Protecting Precious Species From Pesticides
There are more than 100 species of plants and animals living in Florida that are in danger of extinction. These trees, flowers, reptiles, amphibians, birds, fish, mammals and invertebrates are listed as either threatened, endangered or species of special concern. As stewards of the land we must question, “What could the loss of a torreya tree, a lupine, a salamander, a butterfly, a woodstork, a right whale, a manatee, a sea turtle or a black bear do to our environment and our quality of life?”
Biological diversity is the variety and variability of species present in an ecosystem including the complex interactions of the many species. Regardless of their size or apparent significance, each species has a role in the circle of life and the food web. Preservation of all species is important. No one knows which ones hold the answers to the future of human existence on this planet.
Many significant developments in medicine have come from obscure plant and animal species. Modern day research includes a vaccine against leprosy being developed because of the nine-banded armadillo and horseshoe crabs being used in developing laboratory tests and finding remedies for several bacterial diseases. In agriculture, genes from wild species may provide the resistance for plant diseases, insects or even weather extremes that could save us from crop failure or possible starvation. There is an interdependence among living things. The extinction of one species may have a domino-like effect on other species. Stability of an ecosystem depends on bio-diversity.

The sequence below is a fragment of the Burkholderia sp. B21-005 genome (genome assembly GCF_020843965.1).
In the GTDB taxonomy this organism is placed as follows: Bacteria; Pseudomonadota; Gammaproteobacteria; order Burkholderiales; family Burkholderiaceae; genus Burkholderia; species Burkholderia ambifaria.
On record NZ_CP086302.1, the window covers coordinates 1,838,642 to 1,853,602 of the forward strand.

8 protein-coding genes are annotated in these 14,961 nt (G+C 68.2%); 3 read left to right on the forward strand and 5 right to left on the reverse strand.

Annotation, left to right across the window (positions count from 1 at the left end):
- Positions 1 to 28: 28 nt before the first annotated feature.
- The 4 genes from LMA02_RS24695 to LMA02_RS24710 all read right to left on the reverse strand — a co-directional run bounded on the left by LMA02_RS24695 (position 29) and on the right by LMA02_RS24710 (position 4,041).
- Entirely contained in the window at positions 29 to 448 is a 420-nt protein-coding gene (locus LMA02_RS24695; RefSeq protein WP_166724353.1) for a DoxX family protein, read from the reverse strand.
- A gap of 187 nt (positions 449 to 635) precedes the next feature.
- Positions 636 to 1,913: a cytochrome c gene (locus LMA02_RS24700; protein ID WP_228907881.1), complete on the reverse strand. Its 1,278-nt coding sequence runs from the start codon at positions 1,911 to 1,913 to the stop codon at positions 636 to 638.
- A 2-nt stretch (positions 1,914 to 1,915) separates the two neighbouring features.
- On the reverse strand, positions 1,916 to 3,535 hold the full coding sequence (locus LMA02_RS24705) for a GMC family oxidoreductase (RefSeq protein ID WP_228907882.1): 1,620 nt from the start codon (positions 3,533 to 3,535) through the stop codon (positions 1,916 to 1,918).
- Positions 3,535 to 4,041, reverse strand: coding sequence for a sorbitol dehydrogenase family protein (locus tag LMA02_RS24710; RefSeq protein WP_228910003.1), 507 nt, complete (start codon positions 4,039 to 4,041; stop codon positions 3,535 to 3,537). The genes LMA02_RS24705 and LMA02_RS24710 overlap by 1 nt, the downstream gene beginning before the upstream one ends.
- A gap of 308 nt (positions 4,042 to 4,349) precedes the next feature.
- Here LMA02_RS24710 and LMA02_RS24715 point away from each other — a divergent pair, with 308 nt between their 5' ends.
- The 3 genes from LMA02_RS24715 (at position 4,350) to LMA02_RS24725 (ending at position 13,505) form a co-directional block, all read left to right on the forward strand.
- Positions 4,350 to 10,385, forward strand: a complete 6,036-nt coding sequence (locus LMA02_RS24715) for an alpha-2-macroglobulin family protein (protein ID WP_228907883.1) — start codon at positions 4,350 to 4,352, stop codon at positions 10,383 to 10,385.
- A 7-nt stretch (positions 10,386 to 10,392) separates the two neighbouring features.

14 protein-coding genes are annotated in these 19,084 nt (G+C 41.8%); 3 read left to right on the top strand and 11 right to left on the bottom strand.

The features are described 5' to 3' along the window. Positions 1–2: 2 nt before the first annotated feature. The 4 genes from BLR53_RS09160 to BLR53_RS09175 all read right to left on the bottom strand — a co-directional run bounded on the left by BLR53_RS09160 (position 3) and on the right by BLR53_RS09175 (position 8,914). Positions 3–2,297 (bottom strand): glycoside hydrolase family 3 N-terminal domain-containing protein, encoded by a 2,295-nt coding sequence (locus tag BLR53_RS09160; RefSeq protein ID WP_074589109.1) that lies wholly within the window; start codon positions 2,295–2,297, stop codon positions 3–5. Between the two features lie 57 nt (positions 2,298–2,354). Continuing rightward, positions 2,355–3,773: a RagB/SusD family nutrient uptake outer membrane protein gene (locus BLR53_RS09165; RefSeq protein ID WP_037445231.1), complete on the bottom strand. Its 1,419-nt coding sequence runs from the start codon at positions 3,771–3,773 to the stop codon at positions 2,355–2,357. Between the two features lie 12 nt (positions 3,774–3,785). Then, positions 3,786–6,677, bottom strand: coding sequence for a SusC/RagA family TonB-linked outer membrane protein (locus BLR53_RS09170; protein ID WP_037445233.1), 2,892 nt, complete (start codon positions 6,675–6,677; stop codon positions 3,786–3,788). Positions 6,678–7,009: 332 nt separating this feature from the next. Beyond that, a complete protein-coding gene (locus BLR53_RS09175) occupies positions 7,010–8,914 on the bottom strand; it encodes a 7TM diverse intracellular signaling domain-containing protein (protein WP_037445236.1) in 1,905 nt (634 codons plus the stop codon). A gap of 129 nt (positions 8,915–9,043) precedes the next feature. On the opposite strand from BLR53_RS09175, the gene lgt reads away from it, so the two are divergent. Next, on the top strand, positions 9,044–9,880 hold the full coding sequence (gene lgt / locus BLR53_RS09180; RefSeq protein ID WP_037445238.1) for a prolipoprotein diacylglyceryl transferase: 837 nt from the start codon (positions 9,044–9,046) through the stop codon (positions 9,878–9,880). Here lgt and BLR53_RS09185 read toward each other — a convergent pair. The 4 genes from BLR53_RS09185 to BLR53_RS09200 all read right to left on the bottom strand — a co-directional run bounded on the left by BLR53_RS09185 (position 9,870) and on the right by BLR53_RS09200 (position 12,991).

To protect our future and the future of wildlife, the Endangered Species Act became federal law in 1976. This act is intended to protect and promote recovery of plants and animals that are in danger of becoming extinct as a result of human activity. The Environmental Protection Agency is responsible for ensuring the endangered species are protected from pesticides.
Pesticides can kill endangered plants and animals directly or indirectly. Birds mistaking them for food may eat granules, baits or treated seeds. Water contaminated with pesticides ranging in concentrations of less than 0.1 to 1.0 parts per million (ppm) can kill fish. Animals that eat treated crops, drink or wade in contaminated water or feed on tainted prey can be killed indirectly. Some pesticides can build up to lethal levels as predators consume multiple poisoned prey species.
There are certain things you can do to lessen the harmful effects of pesticides on fish and wildlife. Read all pesticide labels carefully to find out whether the use of the product requires special steps to protect endangered species. Determine if the site is designated as the current habitat of an endangered species. Find out this information by visiting http://www.epa.gov/espp/ and http://myfwc.com. When you have a choice of pesticides to use, choose one that is less or non-toxic to fish and wildlife. Read and follow the “Environmental Hazards” section and use the special precautions and measures to minimize harmful effects. Treat only the areas that need to be treated. Leave a buffer zone (untreated area) between bodies of water and treated areas. It is your legal and moral responsibility to protect endangered species by careful use of pesticides in and around their key habitat areas.
Information for this article was derived from University of Florida publications “Pesticide Effects on Nontarget Organisms” by Frederick Fishel and “Applying Pesticides Correctly” by Thomas Dean and Norman Nesheim.